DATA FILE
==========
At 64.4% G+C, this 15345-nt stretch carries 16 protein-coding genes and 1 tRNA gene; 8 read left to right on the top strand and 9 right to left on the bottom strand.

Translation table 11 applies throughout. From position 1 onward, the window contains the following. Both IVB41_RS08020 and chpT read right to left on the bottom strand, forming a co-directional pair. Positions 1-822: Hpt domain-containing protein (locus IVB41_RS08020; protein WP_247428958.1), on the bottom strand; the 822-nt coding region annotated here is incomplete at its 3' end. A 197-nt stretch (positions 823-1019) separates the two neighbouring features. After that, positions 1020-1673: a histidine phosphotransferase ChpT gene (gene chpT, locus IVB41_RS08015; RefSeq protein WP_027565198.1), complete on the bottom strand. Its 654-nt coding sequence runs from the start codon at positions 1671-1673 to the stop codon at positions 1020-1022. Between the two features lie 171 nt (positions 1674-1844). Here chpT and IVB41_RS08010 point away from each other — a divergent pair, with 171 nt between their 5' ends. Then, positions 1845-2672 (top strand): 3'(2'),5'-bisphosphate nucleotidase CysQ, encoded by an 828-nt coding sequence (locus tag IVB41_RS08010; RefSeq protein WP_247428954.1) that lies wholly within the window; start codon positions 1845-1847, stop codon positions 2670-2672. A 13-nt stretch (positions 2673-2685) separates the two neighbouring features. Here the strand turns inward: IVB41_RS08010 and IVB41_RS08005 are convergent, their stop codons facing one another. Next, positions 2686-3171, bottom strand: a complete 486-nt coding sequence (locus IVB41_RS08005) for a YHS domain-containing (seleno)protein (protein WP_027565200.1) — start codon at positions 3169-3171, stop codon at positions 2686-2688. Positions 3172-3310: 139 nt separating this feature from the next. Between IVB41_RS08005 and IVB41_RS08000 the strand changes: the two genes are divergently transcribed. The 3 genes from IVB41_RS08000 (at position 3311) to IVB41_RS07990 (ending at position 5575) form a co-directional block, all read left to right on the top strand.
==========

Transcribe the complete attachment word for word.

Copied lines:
At 64.4% G+C, this 15345-nt stretch carries 16 protein-coding genes and 1 tRNA gene; 8 read left to right on the top strand and 9 right to left on the bottom strand.

Translation table 11 applies throughout. From position 1 onward, the window contains the following. Both IVB41_RS08020 and chpT read right to left on the bottom strand, forming a co-directional pair. Positions 1-822: Hpt domain-containing protein (locus IVB41_RS08020; protein WP_247428958.1), on the bottom strand; the 822-nt coding region annotated here is incomplete at its 3' end. A 197-nt stretch (positions 823-1019) separates the two neighbouring features. After that, positions 1020-1673: a histidine phosphotransferase ChpT gene (gene chpT, locus IVB41_RS08015; RefSeq protein WP_027565198.1), complete on the bottom strand. Its 654-nt coding sequence runs from the start codon at positions 1671-1673 to the stop codon at positions 1020-1022. Between the two features lie 171 nt (positions 1674-1844). Here chpT and IVB41_RS08010 point away from each other — a divergent pair, with 171 nt between their 5' ends. Then, positions 1845-2672 (top strand): 3'(2'),5'-bisphosphate nucleotidase CysQ, encoded by an 828-nt coding sequence (locus tag IVB41_RS08010; RefSeq protein WP_247428954.1) that lies wholly within the window; start codon positions 1845-1847, stop codon positions 2670-2672. A 13-nt stretch (positions 2673-2685) separates the two neighbouring features. Here the strand turns inward: IVB41_RS08010 and IVB41_RS08005 are convergent, their stop codons facing one another. Next, positions 2686-3171, bottom strand: a complete 486-nt coding sequence (locus IVB41_RS08005) for a YHS domain-containing (seleno)protein (protein WP_027565200.1) — start codon at positions 3169-3171, stop codon at positions 2686-2688. Positions 3172-3310: 139 nt separating this feature from the next. Between IVB41_RS08005 and IVB41_RS08000 the strand changes: the two genes are divergently transcribed. The 3 genes from IVB41_RS08000 (at position 3311) to IVB41_RS07990 (ending at position 5575) form a co-directional block, all read left to right on the top strand.